12. I anticipate companies will continue to build momentum towards vaccination... https://www.local10.com/news/2021/05/14/new-hires-in-airline-industry-may-face-strict-covid-19-vaccine-policies/ Delta Airlines is now requiring all new employees to get the COVID-19 vaccine, but that’s not the case for existing employees. The cruise line industry is also requiring vaccination, although they had several health related problems well before COVID; https://abc7ny.com/cdc-cruise-ships-cruises-covid-vaccine-curise-lines-2021/10559989/ The CDC clarified its existing return-t
  13. I think these are somewhat exaggerated urban legends. But, there are some rational reasons for treating every case that comes into the hospital as a covid infected victim. Until this pandemic is overcome, first responders and medical workers cannot take an chances, they have to assume every patient they see is infectious. They spend their entire shift in a bubble of PPE, and have to take every precaution possible including changing their PPE between every patient they visit. It's not a pleasant environment to be in, constantly behind a mask for 8-12 hours, and covered in PPE head to toe every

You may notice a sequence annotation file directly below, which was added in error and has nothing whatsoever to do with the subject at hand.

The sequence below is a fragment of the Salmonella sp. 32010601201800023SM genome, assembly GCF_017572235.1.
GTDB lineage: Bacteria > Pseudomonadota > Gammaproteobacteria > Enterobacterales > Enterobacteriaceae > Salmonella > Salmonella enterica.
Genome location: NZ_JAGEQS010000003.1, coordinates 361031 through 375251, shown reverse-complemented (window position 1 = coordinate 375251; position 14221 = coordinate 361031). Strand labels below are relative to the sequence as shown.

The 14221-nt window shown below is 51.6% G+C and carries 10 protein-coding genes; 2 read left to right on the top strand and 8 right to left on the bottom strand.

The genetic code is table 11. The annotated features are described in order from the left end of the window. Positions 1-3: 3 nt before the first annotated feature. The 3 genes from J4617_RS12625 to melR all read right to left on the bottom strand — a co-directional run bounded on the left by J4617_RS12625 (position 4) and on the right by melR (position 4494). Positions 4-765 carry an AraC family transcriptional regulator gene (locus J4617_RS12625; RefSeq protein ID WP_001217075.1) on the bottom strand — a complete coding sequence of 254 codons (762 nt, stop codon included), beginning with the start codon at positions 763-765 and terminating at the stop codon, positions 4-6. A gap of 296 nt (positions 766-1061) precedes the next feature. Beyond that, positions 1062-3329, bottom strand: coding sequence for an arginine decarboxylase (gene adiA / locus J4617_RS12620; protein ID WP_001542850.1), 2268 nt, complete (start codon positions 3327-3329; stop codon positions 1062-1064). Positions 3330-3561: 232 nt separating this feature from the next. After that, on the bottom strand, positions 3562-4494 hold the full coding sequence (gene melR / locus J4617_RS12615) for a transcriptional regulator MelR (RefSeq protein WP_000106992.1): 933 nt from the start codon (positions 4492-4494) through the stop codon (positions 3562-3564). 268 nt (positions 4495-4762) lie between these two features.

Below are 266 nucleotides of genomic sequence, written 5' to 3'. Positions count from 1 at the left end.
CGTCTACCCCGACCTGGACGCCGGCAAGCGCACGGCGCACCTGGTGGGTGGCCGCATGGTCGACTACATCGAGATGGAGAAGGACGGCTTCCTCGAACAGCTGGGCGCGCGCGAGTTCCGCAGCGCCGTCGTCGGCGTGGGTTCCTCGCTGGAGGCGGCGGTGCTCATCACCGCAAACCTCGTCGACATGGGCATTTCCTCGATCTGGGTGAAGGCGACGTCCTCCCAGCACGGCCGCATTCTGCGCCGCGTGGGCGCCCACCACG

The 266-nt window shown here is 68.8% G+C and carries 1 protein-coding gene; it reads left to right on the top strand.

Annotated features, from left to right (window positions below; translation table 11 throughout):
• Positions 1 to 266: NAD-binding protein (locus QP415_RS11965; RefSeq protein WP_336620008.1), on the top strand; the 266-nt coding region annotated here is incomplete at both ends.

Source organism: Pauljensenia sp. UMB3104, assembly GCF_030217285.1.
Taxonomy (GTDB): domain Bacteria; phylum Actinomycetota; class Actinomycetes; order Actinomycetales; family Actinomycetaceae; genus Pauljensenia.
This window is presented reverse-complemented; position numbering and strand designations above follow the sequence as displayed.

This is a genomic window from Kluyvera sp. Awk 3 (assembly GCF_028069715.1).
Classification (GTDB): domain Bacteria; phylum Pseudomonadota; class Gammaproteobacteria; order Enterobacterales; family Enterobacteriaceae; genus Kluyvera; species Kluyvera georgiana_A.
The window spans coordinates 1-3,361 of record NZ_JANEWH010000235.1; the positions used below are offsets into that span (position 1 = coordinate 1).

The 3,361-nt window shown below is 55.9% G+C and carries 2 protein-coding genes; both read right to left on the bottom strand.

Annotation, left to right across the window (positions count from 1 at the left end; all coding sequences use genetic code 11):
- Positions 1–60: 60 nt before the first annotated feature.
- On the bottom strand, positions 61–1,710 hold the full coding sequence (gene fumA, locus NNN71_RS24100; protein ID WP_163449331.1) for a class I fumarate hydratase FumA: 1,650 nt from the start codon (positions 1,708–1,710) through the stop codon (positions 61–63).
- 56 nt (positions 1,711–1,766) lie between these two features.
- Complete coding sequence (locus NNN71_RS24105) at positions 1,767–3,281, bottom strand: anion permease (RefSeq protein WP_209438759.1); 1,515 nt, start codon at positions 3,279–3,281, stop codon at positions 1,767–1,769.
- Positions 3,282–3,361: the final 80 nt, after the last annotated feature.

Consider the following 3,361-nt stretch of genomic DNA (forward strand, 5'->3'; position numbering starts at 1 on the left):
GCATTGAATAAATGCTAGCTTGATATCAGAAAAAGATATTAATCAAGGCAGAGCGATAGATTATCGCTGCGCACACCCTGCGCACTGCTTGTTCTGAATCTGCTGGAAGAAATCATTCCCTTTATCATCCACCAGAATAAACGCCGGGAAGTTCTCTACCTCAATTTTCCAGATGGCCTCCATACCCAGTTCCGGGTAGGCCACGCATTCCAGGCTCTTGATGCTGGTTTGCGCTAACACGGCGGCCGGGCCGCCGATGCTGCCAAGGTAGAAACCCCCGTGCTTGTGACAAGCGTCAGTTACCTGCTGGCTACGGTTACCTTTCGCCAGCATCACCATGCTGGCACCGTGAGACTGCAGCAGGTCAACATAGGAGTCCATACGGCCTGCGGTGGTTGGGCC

14. The dilemma, it seems to me, is that getting vaccinated is as much a personal choice as it is a global security concern. Given the mortality rate, the infectious nature of the virus, and no known medical treatments for the disease, It is difficult to separate oneself from the big picture and look at it strictly as a personal choice. The disease is communicable through the air, it has reached every corner on earth, and it is fatal. The moment you come within breathing distance of anyone else, there is risk of transmission, and potentially hastening someone's death. So unless you can remai
  15. I think the tipping point will be driven by social and economic pressure. Some employers are already making it a condition of employment, and as the economy opens up and remote workers get recalled back, I think corporations will have to mandate it. My employer started opening up the office to vaxxed associates in late April. It is still voluntary to go back into the office, but for how long I cannot tell. I suspect there will be an end when it will be required to both be vaxxed and go back to the office. Schools are requiring it too, although it was already mandatory to be vaccinate